A handful of pharmaceutical firms have come up with the concept of edible “smart pills” — products that monitor health problems, medication, and adherence controls. These pills work by dissolving in the patient’s stomach and transmitting a signal to the sensor worn by the patient. Afterward, the signal is transferred to mobile phones via apps so patients can access all the vital details instantly. Smart pills are not just a breakthrough for drug companies that wish to minimize risks but also patients interested in monitoring their medication schedule and consuming the right drug at the right time.
IoT is capable of improving patient satisfaction through the optimization of surgical workflows, for instance, when a doctor needs to inform the patient’s family about their discharge from surgery. IoT takes patient engagement to a whole new level by fostering more interactions between the doctor and the patient and limiting the need for many face-to-face interactions. Devices connected to the Internet provide the necessary data to take the conversations forward.
A study conducted by the World Health Organization stated that 50 percent of medications are taken contrary to what has been directed by the physician. Unfortunately, adherence to the recommended drug dosage is the only way to prevent loss of life, industry losses, and reduction in the impact of treatments. Compliance is possible with unique sensor-embedded bottles that notify doctors, patients, and even family members if anything more or less than the prescribed dosage is taken.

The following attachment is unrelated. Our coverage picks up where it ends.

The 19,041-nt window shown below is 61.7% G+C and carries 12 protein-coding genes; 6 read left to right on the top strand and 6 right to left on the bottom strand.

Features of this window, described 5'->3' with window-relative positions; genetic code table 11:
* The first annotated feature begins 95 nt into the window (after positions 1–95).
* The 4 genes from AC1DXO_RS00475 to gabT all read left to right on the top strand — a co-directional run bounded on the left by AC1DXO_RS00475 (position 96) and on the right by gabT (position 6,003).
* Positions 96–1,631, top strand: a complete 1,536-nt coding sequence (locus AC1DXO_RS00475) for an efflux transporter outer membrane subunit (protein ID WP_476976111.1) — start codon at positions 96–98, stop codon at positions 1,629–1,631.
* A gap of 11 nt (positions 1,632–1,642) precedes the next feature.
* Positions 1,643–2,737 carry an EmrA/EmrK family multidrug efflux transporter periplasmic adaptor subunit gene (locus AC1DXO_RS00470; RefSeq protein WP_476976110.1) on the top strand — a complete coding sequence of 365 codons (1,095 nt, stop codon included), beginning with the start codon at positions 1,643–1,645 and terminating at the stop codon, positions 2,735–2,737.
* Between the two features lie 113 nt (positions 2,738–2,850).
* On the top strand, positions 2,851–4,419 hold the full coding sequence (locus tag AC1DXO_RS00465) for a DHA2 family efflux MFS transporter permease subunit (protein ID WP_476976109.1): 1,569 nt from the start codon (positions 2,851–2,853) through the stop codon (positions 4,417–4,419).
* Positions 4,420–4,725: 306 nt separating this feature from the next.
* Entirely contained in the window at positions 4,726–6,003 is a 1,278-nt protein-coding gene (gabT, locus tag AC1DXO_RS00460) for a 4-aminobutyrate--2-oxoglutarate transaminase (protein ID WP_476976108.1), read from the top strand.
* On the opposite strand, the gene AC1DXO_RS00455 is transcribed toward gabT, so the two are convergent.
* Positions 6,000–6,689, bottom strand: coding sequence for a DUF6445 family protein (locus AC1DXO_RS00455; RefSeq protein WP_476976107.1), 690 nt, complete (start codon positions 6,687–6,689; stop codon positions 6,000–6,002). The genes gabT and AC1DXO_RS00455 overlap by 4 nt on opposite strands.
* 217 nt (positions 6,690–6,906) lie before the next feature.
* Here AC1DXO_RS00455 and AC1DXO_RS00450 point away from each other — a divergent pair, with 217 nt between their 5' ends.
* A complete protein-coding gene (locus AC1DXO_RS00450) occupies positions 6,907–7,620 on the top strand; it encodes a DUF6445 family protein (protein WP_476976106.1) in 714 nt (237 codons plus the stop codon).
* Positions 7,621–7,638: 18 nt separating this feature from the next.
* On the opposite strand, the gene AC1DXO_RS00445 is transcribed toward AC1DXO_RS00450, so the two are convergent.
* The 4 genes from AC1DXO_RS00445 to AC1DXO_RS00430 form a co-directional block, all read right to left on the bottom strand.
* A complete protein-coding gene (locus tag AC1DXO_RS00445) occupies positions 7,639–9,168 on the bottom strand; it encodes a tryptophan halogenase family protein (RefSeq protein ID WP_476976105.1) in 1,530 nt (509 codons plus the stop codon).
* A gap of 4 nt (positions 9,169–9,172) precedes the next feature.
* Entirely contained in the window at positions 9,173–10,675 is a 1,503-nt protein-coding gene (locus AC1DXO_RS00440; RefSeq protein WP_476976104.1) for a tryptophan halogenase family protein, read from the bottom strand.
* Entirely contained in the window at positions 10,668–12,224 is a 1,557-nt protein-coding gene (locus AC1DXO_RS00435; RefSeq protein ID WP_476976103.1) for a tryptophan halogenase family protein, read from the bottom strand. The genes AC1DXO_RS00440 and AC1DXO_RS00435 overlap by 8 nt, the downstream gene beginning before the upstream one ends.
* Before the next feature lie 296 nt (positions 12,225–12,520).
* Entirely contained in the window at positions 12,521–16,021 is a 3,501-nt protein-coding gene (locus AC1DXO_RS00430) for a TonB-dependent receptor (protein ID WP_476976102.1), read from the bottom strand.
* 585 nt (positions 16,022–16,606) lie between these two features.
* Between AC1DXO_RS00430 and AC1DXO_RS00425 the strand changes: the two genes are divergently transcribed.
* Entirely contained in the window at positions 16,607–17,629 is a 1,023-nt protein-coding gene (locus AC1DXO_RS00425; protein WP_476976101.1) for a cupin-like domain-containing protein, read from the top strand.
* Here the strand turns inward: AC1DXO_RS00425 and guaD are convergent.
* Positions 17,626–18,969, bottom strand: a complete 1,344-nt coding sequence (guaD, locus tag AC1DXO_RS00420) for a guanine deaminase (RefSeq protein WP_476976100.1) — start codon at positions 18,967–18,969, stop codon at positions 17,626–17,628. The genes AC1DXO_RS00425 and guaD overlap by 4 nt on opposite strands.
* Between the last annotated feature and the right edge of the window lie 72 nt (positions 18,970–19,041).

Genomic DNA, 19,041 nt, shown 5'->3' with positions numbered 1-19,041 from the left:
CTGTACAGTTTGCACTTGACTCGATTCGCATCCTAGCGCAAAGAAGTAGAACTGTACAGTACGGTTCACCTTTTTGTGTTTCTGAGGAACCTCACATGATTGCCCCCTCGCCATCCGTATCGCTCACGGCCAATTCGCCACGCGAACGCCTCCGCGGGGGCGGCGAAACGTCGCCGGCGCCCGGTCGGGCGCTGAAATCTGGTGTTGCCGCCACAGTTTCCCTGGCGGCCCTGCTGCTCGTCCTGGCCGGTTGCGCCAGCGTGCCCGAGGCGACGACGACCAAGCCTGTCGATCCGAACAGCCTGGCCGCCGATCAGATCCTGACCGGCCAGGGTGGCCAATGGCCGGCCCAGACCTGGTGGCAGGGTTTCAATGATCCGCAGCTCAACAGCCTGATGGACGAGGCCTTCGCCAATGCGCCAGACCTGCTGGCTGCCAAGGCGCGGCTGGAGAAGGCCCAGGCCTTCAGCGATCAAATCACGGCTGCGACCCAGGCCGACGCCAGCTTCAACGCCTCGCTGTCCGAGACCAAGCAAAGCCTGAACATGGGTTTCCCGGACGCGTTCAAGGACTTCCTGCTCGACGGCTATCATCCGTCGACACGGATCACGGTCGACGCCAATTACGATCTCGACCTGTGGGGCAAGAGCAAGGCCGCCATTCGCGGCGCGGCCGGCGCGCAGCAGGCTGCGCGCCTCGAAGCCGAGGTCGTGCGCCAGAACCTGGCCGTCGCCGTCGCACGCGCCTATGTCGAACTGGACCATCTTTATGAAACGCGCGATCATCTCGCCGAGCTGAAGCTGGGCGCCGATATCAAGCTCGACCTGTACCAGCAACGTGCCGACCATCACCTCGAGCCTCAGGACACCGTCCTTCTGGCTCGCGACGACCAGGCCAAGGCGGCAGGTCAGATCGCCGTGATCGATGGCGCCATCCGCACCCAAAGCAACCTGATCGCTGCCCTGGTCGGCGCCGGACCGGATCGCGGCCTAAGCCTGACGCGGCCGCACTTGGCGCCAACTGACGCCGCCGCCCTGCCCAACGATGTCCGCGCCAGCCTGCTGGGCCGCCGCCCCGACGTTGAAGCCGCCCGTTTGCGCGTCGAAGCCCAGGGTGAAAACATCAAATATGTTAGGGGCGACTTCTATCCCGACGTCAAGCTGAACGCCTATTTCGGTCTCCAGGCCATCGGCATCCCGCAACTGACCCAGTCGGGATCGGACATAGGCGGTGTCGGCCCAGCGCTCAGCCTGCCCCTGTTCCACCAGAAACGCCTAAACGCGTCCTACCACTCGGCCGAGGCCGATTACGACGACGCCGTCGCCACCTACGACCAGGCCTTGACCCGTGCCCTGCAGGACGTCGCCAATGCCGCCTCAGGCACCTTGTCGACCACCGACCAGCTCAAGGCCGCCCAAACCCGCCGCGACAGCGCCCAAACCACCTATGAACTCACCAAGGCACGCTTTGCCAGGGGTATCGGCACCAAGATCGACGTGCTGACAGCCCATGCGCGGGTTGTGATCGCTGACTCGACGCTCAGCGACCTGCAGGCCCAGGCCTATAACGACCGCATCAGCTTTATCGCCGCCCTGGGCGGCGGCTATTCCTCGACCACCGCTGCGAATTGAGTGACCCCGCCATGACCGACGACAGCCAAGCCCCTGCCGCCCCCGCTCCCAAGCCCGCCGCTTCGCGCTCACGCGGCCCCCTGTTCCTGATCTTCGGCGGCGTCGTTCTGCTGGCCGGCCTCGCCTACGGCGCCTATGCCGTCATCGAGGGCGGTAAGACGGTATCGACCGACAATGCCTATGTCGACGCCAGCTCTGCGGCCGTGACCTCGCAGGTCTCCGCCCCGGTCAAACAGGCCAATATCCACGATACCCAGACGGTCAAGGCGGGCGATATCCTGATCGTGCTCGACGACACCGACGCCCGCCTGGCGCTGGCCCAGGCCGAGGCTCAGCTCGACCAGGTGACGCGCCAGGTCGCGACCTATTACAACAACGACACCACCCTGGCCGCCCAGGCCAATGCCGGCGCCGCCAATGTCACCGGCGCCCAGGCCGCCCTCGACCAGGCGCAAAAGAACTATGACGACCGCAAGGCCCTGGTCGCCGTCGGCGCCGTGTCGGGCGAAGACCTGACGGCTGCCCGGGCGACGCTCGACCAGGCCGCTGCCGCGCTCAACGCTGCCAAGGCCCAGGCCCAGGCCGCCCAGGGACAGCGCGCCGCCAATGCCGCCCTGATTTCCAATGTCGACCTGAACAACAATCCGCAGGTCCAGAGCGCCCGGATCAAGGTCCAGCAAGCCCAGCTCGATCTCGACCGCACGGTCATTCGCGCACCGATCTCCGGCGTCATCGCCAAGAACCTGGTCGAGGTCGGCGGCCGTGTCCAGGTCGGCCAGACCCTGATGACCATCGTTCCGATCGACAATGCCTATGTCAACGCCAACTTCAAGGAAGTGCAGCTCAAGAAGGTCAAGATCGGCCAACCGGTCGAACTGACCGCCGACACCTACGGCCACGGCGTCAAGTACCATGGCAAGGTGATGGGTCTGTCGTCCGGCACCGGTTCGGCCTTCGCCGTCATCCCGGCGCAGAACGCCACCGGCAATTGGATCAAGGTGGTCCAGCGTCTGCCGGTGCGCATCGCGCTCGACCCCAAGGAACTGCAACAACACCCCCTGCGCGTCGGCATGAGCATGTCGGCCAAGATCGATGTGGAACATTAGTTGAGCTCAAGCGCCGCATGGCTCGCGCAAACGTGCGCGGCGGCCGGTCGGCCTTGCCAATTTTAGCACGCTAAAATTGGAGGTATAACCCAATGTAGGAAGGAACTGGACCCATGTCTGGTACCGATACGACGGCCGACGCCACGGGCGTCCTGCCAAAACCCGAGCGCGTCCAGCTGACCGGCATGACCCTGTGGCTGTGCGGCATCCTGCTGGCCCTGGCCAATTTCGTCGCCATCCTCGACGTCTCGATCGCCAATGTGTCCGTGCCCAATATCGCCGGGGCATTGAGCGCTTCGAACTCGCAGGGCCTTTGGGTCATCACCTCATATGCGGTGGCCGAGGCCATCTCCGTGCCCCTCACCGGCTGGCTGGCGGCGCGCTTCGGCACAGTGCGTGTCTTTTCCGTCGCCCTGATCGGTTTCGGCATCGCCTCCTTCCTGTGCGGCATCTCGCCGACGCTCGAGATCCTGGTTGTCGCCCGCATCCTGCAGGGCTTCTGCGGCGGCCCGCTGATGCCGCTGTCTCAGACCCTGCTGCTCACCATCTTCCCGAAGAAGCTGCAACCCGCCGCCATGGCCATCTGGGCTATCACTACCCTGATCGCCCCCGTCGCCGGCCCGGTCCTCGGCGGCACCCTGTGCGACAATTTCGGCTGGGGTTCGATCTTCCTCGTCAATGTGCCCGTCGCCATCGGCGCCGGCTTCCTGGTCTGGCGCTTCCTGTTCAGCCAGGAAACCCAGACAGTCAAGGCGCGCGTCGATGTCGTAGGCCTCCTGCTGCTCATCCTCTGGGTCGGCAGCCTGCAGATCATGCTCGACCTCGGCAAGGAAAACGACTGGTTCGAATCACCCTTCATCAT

Thousands of data points collected and connected by the care teams from personal fitness technology, such as wearables, becomes a reality with IoT. At the same time, information fed by the sensors may provide real-time notifications to caregivers and patients so they receive event-triggered messaging, such as trigger and alerts for increased heart rate and other factors. Not only does this raise the level of workflow optimization but at the same time ensures that all care gets managed from the comfort of the patient’s home.
Patients can now feel safe in their own homes thanks to noninvasive remote health management. It is possible to enhance more informed decision-making — by both physicians and patients — by forming a database of patient data, which may include consultation details, genome records, offline records, medicines prescribed and doses along with clinical research information. Also, storing the patient data in an encrypted and decentralized way can help you avoid loss of data during ransomware and other digital attacks.
As the importance of IoT increases in different industries, like civil planning, engineering, and automobiles, connected devices communicating with one another will have a considerable impact on the health-care sector. IoT can be used to solve different problems by optimizing how things get done. Thanks to connected technology, providers are going to experience fewer missed appointments, improved patient admissions, and improved adherence to health plans.
Photo credit: Flickr / Brother UK